System Restore Failed While Restoring, Copying or Mounting the Registry

The Registry is an integral component in working the Windows operating system. It is a database suitable for storing configurations, paths, and values required for the operating system and applications. The following post showcases solutions to the System restore failure while restoring, copying, or mounting the registry error message in Windows 11/10.

What is System Restore?

System Restore is one of the most significant and powerful utilities in the Windows operating system. It helps in restoring your computer to a previous instance. However, you may sometimes encounter the—System restore failing while restoring, copying, or mounting the registry— error. Another possible error message is that Restore failed to extract the original copy of the directory from the restore point.

Why Does System Restore Fail While Restoring, Copying, or Mounting the Registry?

It is important to remember that the Windows Registry is a type of database. The last step after the System Restore process involves copying the database from the backup and placing it alongside the remaining files. Upon booting a PC, the system would automatically use the registry.

However, corrupted files in the registry or System Restore could be one of the causes of the error. System Restore depends on multiple components to function in the desired manner. The components include system files, Windows Appdata folder, Windows Registry, and many others. If any one of the components fails, then the System Restore process would fail.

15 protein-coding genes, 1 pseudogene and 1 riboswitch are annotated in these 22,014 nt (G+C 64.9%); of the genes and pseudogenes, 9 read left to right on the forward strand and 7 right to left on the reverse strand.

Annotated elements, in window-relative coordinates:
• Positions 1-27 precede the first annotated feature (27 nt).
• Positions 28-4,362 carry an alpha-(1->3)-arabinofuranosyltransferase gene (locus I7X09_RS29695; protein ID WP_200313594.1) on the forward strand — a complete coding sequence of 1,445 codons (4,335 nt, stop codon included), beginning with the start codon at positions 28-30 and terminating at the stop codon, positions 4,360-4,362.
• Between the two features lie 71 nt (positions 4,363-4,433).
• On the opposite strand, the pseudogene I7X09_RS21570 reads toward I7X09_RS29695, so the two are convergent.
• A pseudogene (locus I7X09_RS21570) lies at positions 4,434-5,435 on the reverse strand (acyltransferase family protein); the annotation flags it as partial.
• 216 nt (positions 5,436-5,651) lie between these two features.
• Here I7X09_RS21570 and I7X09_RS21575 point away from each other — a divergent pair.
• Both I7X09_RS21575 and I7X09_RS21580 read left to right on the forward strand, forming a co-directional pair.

System Restore Fail While Restoring, Copying, or Mounting the Registry

Fix: System Restore Failed While Restoring, Copying, or Mounting the Registry

If you face the System Restore failure error, you can try the following proven methods for fixing the problem.

  1. Replace Corrupt System Files (Using SFC)
  2. Set Volume Shadow Service to Manual
  3. Use a Different Restore Point
  4. Configure Disk Space Usage
  5. System Restore in Recovery Mode
  6. System Restore in Clean Boot State

You may need admin permission to perform these processes. Follow the exact steps given below for smooth performance.

1] Replace Corrupt System Files 

Corrupt system files are one of the common causes of the System Restore failure error. However, you can use the in-built utility of a System file checker or SFC on your PC to solve the problem. Here are the steps for using SFC to repair the corrupted system files and software components.

  • Use Win + X to open the power menu
  • Click on Windows Terminal (admin)
  • Type SFC /Scannow in the terminal and press the Enter key.Replace Corrupt System Files 
  • The SFC utility would run a system-wide scan and shows the details of the files and folders repaired on your Windows PC.